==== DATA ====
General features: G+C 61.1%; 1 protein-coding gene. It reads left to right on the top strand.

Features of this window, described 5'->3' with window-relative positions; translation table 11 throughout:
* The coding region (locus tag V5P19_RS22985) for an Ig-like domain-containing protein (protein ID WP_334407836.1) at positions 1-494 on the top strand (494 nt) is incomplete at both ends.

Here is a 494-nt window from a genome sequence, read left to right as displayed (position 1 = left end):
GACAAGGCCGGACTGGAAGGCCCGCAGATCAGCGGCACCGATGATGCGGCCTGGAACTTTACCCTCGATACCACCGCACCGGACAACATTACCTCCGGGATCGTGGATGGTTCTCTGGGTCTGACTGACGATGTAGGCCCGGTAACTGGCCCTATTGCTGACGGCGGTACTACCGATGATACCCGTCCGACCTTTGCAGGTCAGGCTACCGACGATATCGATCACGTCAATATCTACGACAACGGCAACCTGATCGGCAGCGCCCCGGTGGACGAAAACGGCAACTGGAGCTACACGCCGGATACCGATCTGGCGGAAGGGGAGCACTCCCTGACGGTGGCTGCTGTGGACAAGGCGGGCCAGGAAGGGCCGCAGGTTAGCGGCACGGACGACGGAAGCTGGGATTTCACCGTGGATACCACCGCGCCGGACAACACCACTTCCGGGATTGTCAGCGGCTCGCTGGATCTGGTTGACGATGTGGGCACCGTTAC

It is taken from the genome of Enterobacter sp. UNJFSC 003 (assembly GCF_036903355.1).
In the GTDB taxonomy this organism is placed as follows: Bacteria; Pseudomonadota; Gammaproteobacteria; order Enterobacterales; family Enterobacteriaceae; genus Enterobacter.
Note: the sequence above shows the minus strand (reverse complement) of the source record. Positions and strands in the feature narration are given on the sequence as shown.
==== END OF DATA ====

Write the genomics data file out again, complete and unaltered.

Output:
General features: G+C 61.1%; 1 protein-coding gene. It reads left to right on the top strand.

Features of this window, described 5'->3' with window-relative positions; translation table 11 throughout:
* The coding region (locus tag V5P19_RS22985) for an Ig-like domain-containing protein (protein ID WP_334407836.1) at positions 1-494 on the top strand (494 nt) is incomplete at both ends.

Here is a 494-nt window from a genome sequence, read left to right as displayed (position 1 = left end):
GACAAGGCCGGACTGGAAGGCCCGCAGATCAGCGGCACCGATGATGCGGCCTGGAACTTTACCCTCGATACCACCGCACCGGACAACATTACCTCCGGGATCGTGGATGGTTCTCTGGGTCTGACTGACGATGTAGGCCCGGTAACTGGCCCTATTGCTGACGGCGGTACTACCGATGATACCCGTCCGACCTTTGCAGGTCAGGCTACCGACGATATCGATCACGTCAATATCTACGACAACGGCAACCTGATCGGCAGCGCCCCGGTGGACGAAAACGGCAACTGGAGCTACACGCCGGATACCGATCTGGCGGAAGGGGAGCACTCCCTGACGGTGGCTGCTGTGGACAAGGCGGGCCAGGAAGGGCCGCAGGTTAGCGGCACGGACGACGGAAGCTGGGATTTCACCGTGGATACCACCGCGCCGGACAACACCACTTCCGGGATTGTCAGCGGCTCGCTGGATCTGGTTGACGATGTGGGCACCGTTAC

It is taken from the genome of Enterobacter sp. UNJFSC 003 (assembly GCF_036903355.1).
In the GTDB taxonomy this organism is placed as follows: Bacteria; Pseudomonadota; Gammaproteobacteria; order Enterobacterales; family Enterobacteriaceae; genus Enterobacter.
Note: the sequence above shows the minus strand (reverse complement) of the source record. Positions and strands in the feature narration are given on the sequence as shown.